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Book Review: Same-Sex Attraction and the Celibate Life

Book Review: Same-Sex Attraction and the Celibate Life

Author: Ed Shaw

Publisher: IVP Books

Reading Level: Leisure

Pages: 172

"Church family is God's answer to his own observation that it is not good for a human being to be alone." (106)

$14.09

There are certain topics and issues were people do not even feint neutrality. The growing discussions of same-sex marriage, homosexuality in the church, and the ethics of celibacy are lightening rods for ethical discussions. Close friends and strangers now broach these subject in both liberating and crippling ways. Unfortunately, lost in the culture wars and some of these discussions are the many individual struggles within the church. The church needs resources to both engage the culture wars and their fellow brothers and sisters in Christ. Books like Ed Shaw's Same-Sex Attraction and the Church: The Surprising Plausibility of the Celibate Life (henceforth, SSA and Church) is one such resource.

Shaw is a celibate pastor who experiences same-sex attraction. His transparency makes for equally heartwarming and uncomfortable moments in SSA and Church. Shaw admits to moments of complete despair on kitchen floors. The liberal church begs him to change his mind on what the Bible teaches. The conservative church is confused on what it wants to say. Shaw has one principal thesis — the church must correct some of its missteps to regain a doctrine of celibacy. Celibacy has become an "implausible" position for heterosexuals and those who experience same-sex attraction because of the church's own direct and indirect teachings. In SSA and Church, Shaw provides pastoral stories and counsel to nine "missteps" that "haven't just damaged the same-sex attracted members of our churches, they've crippled us all" (22).

The first misstep is one that has been adopted from the secular world — identity by sexuality (chapter 3). The church must find its primary identity in Jesus Christ. Labels such as "homosexual" are recent inventions (34) and provide nothing more than a distraction from our union with Jesus Christ. In accommodating for the world's language the church in agreement, or even disagreement, has not spoken consistently about union with Jesus Christ. As Shaw says, "we need churches that don't airbrush the reality of sin from the gospel and our lives, we also need churches that enable their members to identify themselves primarily as children of God" (37). This practice of insufficient identification is particularly prevalent with sins. To strengthen its community, the church needs to reassess the elements of its preaching to the affirmations found in the gospel.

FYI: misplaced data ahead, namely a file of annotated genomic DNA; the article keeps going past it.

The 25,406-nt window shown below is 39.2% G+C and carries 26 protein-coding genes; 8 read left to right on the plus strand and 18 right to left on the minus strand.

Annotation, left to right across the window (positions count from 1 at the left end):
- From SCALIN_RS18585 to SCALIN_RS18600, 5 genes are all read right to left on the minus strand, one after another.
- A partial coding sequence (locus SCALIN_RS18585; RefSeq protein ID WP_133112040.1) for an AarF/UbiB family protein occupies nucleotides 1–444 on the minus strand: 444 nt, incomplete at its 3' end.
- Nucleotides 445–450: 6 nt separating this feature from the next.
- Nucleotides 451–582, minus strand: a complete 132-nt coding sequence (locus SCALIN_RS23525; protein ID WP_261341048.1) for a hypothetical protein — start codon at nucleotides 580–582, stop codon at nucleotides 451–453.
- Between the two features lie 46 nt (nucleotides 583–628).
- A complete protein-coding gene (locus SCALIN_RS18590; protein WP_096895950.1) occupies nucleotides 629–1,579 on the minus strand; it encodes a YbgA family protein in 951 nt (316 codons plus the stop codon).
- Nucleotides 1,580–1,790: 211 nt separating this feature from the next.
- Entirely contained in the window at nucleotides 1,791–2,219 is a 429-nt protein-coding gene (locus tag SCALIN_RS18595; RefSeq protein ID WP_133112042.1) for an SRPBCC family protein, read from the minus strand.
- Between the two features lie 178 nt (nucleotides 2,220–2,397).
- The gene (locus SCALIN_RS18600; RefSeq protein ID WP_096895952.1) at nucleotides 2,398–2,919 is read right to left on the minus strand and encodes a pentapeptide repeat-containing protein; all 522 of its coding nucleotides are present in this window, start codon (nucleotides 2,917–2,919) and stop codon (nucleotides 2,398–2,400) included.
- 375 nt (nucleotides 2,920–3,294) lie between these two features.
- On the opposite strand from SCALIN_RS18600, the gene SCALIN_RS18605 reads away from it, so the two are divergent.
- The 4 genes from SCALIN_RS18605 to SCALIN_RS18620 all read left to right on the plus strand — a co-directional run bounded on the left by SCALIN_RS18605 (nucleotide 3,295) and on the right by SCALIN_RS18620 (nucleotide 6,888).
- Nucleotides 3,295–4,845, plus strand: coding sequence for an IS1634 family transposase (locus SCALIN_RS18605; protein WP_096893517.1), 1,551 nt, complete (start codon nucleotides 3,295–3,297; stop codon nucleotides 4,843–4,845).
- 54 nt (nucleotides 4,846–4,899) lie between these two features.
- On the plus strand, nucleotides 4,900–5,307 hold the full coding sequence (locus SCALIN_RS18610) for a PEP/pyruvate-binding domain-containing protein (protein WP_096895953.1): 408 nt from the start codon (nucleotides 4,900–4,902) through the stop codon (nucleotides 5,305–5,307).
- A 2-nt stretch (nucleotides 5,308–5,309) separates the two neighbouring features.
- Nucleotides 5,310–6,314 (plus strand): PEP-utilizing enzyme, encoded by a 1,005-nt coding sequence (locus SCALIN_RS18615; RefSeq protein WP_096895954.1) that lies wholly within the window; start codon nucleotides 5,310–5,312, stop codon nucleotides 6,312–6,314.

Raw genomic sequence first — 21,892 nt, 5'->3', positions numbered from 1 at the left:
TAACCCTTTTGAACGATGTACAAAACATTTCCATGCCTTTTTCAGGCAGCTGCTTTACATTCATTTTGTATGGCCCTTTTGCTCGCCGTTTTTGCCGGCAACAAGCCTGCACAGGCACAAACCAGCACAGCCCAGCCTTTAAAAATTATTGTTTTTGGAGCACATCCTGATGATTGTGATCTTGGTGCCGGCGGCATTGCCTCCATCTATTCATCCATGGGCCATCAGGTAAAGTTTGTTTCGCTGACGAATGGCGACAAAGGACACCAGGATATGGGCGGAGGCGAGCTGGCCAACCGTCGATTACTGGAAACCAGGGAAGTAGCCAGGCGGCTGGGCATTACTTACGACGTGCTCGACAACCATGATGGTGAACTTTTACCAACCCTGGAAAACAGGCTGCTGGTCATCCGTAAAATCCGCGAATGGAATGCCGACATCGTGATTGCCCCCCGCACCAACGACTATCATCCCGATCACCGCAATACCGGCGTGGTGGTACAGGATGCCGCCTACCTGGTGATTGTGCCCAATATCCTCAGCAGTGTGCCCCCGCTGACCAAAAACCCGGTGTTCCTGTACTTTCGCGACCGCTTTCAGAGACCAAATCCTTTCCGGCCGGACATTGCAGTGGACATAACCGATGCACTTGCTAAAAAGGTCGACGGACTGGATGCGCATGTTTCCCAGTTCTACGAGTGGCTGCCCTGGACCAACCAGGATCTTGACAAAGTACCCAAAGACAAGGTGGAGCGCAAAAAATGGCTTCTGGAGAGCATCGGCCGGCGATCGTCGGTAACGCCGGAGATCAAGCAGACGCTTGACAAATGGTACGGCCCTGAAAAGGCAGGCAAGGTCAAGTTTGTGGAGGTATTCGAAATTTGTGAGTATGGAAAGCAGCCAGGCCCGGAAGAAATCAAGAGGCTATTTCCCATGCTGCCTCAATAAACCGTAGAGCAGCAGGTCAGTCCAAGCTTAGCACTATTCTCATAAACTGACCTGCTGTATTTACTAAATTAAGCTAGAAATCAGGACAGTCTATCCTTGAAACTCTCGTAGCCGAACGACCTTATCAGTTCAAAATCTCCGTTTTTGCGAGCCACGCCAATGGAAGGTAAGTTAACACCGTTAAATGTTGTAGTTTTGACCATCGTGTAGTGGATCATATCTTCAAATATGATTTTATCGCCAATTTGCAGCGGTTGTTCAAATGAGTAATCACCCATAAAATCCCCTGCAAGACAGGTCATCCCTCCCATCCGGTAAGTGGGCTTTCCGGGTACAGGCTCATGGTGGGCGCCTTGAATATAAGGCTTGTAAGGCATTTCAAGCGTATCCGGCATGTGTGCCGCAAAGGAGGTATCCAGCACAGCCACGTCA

Two other missteps of particular importance are the incorrect emphasis on biological family (chapter 4) and sex & intimacy (chapter 7). Both sex and the biological families that often result are true blessings from God. Yet, through emphasis countering the secular culture, both have become stepping stones in the way of developing a healthy doctrine of celibacy. Speaking on the testimony of the New Testament church, Shaw is correct when he says, "the biological family matters much less than it used to...It's noticeable that the stress is now on growing church rather than your own biological family" (43). The church-as-family is not a PR stunt. It is supposed to be a reality where families within the church treat the church as family. To practically practice the opposite is devastating as Shaw says, "that can mean that unless you have a family, you feel you have no one at all" (44).

The same can be said of intimacy being equated with sex. In an over-sexualized culture, this has denigrated intimacy by limiting it. This occurs both in the world and the church. This practice denies the intimacy that can be found among friends of differing genders and can cripple the church by limiting its community. The applications of this are far reaching. Shaw uses the research of Christian psychologist William Struthers to postulate "godly male intimacy as the main answer to the current epidemic of pornography addiction among male church members" (76). Intimacy, not sex, is what celibate individuals need. And in understanding how to provide intimacy without sex, the church will foster the intimacy within its community. Of course this will not come without some difficulties, Shaw states this involves "intentionally making sure my friendships with members of both sexes are more appropriately intimate" (77).

In conclusion, Same-Sex Attraction and the Church: The Surprising Plausibility of the Celibate Life is a must read for all Christians (as many of the endorsements on the back cover claim). Christians in ministry or those who simply want to strengthen their community will appreciate Shaw's transparency and pastoral insight. These insights should be used to reach out and learn more about the church and develop intimate friendships. Ultimately, the answer to the plausibility of the celibate life is found within the union of the church — both together and in Jesus Christ.

Disclosure of Material Connection: I received this book free from the publisher. I was not required to write a positive review. The opinions I have expressed are my own. I am disclosing this in accordance with the Federal Trade Commission's 16 CFR, Part 255: "Guides Concerning the Use of Endorsements and Testimonials in Advertising.

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